Australian voters becoming more volatile: study

By Staff Writer

Australian voters are becoming more volatile, with a diminishing number rusted on to any particular party, according to the recent Australian Election Study (AES) that examined long-term changes in the political opinions of the public.

Trends in Australian Political Opinion: Results from the Australian Election Study, 1987-2004, by Professor Ian McAllister from the Austrealian National University and Dr Juliet Clarke from Deakin University, reveals long-term changes in voter behaviour and interests. The release coincides with the 20th Anniversary of the Australian Research Council-funded study.

Professor Ian McAllister, principal investigator for the AES, said the monograph allowed analysts to stand back from week-to-week opinion polls and look at what was really happening among Australian voters.

“We can see that the pool of potential swinging voters has grown over time as loyalty to any particular party diminishes,” Professor McAllister said.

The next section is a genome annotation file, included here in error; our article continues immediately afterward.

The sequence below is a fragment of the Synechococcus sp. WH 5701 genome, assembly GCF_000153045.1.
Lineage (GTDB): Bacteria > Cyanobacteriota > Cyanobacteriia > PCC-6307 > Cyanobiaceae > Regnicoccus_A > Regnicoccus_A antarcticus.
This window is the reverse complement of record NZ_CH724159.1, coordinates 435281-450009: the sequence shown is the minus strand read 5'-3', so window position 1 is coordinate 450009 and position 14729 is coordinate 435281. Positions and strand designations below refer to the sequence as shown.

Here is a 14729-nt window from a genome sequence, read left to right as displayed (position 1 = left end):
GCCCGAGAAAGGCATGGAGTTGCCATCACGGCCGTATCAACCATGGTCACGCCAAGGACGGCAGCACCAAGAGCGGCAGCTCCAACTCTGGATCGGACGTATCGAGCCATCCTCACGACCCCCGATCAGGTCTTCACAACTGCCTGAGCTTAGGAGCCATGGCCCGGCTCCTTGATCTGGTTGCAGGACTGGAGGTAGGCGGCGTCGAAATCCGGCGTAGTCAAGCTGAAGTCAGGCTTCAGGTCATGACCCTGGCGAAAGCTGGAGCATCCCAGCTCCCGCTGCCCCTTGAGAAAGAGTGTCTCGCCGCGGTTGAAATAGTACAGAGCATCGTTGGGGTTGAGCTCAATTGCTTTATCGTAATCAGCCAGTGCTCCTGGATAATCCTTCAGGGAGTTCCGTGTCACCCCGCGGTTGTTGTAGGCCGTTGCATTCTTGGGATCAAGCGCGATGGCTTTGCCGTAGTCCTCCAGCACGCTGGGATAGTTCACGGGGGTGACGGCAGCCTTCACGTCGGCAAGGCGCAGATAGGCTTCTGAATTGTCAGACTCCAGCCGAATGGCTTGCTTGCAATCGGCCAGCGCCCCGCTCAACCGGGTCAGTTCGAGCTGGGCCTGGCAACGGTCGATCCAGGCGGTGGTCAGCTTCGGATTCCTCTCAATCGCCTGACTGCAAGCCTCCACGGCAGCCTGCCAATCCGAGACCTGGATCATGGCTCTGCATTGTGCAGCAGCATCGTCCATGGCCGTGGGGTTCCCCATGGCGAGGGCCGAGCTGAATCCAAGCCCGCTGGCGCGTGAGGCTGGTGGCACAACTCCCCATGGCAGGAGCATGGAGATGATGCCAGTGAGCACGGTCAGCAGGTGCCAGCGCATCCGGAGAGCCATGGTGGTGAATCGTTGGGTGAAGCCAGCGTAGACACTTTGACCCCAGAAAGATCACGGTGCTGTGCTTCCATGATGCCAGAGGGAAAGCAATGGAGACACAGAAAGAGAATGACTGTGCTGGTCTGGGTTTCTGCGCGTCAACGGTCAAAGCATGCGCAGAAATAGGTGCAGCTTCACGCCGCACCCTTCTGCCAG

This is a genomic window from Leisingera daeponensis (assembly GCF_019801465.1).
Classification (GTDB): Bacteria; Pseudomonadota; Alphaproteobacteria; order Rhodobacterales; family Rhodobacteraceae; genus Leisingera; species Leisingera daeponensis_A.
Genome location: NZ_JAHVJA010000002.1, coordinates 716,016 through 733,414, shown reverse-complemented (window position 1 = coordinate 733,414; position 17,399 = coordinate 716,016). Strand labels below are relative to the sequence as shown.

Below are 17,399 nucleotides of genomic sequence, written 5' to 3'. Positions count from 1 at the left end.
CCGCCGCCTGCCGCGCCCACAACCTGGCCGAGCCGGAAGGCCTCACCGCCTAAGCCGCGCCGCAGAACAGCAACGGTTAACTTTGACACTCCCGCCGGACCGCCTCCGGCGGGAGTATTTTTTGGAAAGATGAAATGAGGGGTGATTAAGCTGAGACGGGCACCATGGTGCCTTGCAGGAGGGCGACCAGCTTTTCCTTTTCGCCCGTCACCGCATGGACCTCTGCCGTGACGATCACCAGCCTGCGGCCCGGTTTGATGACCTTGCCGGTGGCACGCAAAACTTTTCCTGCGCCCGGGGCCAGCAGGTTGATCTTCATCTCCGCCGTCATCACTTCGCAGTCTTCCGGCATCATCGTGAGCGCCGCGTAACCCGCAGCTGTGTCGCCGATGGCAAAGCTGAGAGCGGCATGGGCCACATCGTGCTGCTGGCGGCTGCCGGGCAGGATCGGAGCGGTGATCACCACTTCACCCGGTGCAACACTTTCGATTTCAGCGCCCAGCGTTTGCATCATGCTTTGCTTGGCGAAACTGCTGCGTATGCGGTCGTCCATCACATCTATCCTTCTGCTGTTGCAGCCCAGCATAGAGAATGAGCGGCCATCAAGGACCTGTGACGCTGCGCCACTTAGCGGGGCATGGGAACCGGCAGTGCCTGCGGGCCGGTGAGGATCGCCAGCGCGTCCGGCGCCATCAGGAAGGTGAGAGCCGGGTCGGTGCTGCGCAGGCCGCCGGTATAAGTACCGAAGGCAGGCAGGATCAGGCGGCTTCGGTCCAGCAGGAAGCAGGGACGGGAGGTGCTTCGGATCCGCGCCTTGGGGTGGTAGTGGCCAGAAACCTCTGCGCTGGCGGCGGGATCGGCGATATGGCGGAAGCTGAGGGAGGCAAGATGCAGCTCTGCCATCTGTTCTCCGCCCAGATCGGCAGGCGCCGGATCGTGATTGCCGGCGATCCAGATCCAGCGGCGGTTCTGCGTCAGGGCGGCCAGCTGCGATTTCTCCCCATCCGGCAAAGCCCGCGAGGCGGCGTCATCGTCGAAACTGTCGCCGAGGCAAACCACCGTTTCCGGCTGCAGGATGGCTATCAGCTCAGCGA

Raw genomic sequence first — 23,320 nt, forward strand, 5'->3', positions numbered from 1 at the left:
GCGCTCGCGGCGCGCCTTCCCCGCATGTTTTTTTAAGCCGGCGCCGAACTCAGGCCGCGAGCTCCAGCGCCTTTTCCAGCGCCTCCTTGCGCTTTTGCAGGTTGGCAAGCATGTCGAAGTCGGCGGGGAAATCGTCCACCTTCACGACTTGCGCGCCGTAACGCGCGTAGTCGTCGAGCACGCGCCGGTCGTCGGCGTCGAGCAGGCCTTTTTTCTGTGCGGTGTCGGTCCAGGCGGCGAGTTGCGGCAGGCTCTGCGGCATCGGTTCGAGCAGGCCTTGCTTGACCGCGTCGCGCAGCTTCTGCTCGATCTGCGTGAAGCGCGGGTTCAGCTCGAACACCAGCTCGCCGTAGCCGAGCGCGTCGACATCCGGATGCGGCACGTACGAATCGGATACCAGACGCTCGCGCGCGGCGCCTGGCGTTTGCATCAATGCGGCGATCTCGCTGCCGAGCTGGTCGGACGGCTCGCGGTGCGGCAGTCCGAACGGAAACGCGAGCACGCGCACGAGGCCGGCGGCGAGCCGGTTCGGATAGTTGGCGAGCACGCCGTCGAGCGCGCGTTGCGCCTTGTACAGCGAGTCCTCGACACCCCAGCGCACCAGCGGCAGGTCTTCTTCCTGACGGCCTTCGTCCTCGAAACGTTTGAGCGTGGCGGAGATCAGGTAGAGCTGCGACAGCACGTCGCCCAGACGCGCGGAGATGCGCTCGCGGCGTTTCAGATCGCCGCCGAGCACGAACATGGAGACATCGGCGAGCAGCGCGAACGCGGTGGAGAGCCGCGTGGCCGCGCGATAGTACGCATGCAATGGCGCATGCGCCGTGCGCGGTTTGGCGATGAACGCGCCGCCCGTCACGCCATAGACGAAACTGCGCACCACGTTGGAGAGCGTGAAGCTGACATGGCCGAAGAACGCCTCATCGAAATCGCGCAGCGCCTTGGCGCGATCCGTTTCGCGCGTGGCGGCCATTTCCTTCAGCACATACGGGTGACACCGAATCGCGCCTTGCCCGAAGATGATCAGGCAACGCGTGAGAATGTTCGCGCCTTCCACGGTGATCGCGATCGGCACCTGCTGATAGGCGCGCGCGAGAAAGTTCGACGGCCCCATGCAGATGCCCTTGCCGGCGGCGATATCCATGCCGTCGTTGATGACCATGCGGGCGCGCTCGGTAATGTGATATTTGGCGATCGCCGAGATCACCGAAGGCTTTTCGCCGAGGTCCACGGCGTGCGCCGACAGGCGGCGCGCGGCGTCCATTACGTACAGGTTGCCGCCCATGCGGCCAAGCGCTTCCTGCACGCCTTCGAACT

“Contrary to popular thought, however, voters do not appear to becoming disengaged. In fact, there has been a gradual growth in interest in politics.
“The economy counts as an important driver and voters seem to feel both they and the country are better off. On the flipside, though, those voters who supported economic reform in the 1990’s indicate a growing desire to see government spending on infrastructure and social services rather than tax cuts."

The AES, which polls around 2000 voters in the eight weeks following an election, covers: attitudes toward election campaigns; voting and partisanship; election issues; the economy; politics and political parties; the Left-Right dimension; political leaders; democracy and institutions; trade unions; business and wealth; social issues and defence and foreign affairs.

Copies of the AES are available at

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